2 Corinthians 6:14


Friday, 4 September 2015

Do not be unequally yoked together with unbelievers. For what fellowship has righteousness with lawlessness? And what communion has light with darkness? 2 Corinthians 6:14

After speaking to the Corinthians about opening wide their hearts, Paul now seems to take on a completely different line of thought which some scholars find out of place, as if something was later taken out or added. But there is no reason to assume this. His last words prior to this verse said, “Now in return for the same (I speak as to children), you also be open.”

With that thought in mind, he simply shows them how to be open. He has gone from petition to instruction. The words of instruction are to “not be unequally yoked together with unbelievers.” The word for “unequally yoked together” is heterozygéō. It is a word only found here and nowhere else in ancient Greek. It was probably made up by Paul for this very verse.

HELPS Word Studies provides the following concerning this word –

heterozygéō – (from /héteros, “another of a different kind” and /zygós, “a yoke, joining two to a single plow”) – properly, different kinds of people joined together but unevenly matched; hence “unequally yoked” (not aptly joined). … heterozygéō (“mis-matched”) is used figuratively of Christians wrongly committed to a partner holding very different values (priorities), i.e. that run contrary to faith (the kingdom of God).

Adding to this, Vincent’s Word Studies shows that the word “unequally” needs to be properly defined – “Unequally gives an ambiguous sense. It is not inequality, but difference in kind, as is shown by the succeeding words.

Paul’s mind was certainly on Old Testament passages which contain this very idea. One from Leviticus and one from Deuteronomy give us a better sense of what he was thinking about –

“You shall not let your livestock breed with another kind. You shall not sow your field with mixed seed. Nor shall a garment of mixed linen and wool come upon you.” Leviticus 19:19

“You shall not plow with an ox and a donkey together.” Deuteronomy 22:10

In the first example, it is showing the need to keep from corruption of individual kinds. In the second, it was showing that different kinds have different strengths and are thus designed for different purposes. To join a donkey with an ox would wear out the donkey or frustrate the ox, or both.

Thinking on a human level, we can make logical comparisons to both OT references. And so, in order to direct our thoughts in what he means, he will next ask five questions which will provide insights into the precept. The first three will contain the argument he is making and the last two will support the conclusion.

Before entering into the questions, it should be noted that the word for “fellowship” is also found only here in the NT. It is metoché, and it means “sharing, partnership, fellowship.” It represents “a close relation between partners, i.e. people sharing something held in common; joint-activity.”

Paul is saying that an unequal yoking arises because of different goals and priorities based on one’s world view. A Christian will have one world view and a non-Christian will have another. Therefore, for a Christian to marry, start a business partnership, or otherwise closely associate with a non-Christian in an important way can only be considered an unequal yoking. Later Paul gives the opposite of such yoking in Philippians 4:3 –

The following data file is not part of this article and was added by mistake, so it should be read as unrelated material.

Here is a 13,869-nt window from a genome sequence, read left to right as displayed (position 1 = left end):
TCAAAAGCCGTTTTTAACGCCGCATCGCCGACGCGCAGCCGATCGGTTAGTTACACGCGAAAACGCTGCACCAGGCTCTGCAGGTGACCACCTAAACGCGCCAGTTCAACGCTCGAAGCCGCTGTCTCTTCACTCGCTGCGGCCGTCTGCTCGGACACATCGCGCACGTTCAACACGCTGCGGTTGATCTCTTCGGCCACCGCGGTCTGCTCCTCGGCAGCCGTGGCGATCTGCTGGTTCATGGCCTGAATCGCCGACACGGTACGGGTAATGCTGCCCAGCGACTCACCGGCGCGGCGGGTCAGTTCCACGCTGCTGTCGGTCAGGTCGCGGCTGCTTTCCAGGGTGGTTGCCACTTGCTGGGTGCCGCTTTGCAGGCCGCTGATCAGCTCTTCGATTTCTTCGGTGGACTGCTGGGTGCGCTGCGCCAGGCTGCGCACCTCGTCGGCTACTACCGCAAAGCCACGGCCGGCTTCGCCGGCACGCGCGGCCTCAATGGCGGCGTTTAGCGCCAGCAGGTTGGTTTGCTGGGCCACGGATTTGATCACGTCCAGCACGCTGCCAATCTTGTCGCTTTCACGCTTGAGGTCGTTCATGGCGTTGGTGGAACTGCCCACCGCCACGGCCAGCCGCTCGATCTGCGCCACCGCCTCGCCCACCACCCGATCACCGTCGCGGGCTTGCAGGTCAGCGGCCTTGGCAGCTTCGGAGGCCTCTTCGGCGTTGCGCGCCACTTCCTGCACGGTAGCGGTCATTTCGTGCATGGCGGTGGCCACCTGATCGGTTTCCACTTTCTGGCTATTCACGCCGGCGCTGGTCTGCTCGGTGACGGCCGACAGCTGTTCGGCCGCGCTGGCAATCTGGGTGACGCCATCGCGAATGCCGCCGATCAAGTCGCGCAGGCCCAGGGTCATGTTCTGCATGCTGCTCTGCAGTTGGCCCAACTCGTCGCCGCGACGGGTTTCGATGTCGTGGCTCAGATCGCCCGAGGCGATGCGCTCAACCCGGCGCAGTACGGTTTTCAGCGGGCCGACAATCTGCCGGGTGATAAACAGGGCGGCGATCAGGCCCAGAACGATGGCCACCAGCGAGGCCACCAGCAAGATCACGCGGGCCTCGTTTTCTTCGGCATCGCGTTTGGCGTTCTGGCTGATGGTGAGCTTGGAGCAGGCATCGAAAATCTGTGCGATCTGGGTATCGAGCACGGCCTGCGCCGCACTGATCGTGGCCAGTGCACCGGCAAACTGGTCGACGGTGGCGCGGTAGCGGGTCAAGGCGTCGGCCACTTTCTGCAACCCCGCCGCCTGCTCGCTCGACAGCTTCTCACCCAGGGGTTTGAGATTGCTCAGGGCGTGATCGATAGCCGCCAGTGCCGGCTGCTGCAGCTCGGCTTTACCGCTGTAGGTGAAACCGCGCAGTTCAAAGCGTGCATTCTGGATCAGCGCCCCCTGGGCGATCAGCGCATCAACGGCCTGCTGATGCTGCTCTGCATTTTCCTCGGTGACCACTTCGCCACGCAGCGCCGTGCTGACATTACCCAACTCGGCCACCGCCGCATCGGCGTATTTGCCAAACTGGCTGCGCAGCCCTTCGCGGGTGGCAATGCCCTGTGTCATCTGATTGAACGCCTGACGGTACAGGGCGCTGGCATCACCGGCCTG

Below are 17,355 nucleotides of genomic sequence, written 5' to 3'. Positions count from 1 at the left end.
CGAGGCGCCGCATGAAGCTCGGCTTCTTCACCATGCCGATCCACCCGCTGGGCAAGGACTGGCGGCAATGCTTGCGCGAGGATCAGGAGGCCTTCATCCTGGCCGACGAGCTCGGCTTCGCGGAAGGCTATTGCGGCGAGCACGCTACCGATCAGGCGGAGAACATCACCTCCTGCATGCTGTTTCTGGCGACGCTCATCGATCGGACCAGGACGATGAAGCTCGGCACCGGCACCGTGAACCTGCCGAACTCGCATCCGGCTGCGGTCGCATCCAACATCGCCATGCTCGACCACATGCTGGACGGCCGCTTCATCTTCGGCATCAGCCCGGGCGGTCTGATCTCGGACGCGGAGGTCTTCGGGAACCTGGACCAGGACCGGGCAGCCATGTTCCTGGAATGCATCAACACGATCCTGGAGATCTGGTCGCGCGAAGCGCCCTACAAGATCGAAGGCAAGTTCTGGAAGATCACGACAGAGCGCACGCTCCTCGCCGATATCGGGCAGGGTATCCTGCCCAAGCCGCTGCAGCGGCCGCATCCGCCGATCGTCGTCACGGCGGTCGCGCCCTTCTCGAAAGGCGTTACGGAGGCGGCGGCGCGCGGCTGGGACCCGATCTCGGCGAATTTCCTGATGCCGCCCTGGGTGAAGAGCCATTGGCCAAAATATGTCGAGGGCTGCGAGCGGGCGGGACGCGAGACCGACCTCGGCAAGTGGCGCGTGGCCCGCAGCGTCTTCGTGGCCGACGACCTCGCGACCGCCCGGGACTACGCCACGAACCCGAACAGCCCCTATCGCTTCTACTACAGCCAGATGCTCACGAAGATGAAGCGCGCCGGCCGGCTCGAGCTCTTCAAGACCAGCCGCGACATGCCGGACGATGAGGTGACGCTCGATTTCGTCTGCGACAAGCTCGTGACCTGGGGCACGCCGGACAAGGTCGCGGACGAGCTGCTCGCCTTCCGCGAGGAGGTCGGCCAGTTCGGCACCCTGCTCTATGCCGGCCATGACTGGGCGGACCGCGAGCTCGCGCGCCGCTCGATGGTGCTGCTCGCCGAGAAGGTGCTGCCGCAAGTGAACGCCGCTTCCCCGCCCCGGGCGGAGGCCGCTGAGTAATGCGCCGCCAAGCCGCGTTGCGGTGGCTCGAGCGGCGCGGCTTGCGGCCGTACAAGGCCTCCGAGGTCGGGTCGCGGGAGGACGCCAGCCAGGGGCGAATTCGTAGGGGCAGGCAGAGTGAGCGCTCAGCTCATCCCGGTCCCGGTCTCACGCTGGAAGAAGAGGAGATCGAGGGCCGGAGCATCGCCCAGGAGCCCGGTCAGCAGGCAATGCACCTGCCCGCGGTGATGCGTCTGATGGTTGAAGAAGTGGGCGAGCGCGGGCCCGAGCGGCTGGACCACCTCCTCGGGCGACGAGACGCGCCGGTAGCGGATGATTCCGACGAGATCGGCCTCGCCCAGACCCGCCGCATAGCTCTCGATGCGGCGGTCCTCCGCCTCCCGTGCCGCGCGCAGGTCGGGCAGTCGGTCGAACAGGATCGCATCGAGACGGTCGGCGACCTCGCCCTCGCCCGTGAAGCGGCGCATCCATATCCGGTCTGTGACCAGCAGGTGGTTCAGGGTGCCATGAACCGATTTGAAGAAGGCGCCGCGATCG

“And I urge you also, true companion, help these women who labored with me in the gospel, with Clement also, and the rest of my fellow workers, whose names are in the Book of Life.”

In support of his argument, Paul next asks the first two of his five questions. He begins with, “For what fellowship has righteousness with lawlessness?” The obvious answer is “none.” Believers are justified by faith and have been imputed the righteousness of Christ. The sin of unbelievers remains and they stand in a state of unrighteousness before God. There can be no true fellowship in such a state.

His next question is, “And what communion has light with darkness?” This is a theme which permeates Scripture – light and darkness. The two are completely incompatible; where there is one, the other cannot exist. As Christians are “light” and the unbelieving world is “darkness,” there can be no true fellowship between the two. A union of the two only causes confusion and breakdown of the intrinsic nature of one or the other.

Life application: When making important life decisions, we must always consider our position in Christ first. If it is difficult for marriages to survive even when both are agreed on their devotion to the Lord, how much more difficult will a marriage be when only one is wholly devoted to Him? The same is true with business partnerships and any other major aspect of our life where we must entrust our lives to an important goal. Let us first and foremost consider ourselves from a Christian perspective and make our alliances based on that.

Lord God, You have asked Your people to not be unequally yoked with non-believers. How often do we fail to heed this advice! And how difficult it is for us when we do! Help us to make right decisions about our lifetime choices which will be based on our allegiance to Jesus first. Help us to be obedient to Your word and to set our eyes, goals, hearts, and affections on Jesus as we live out these lives You have granted us. Amen.

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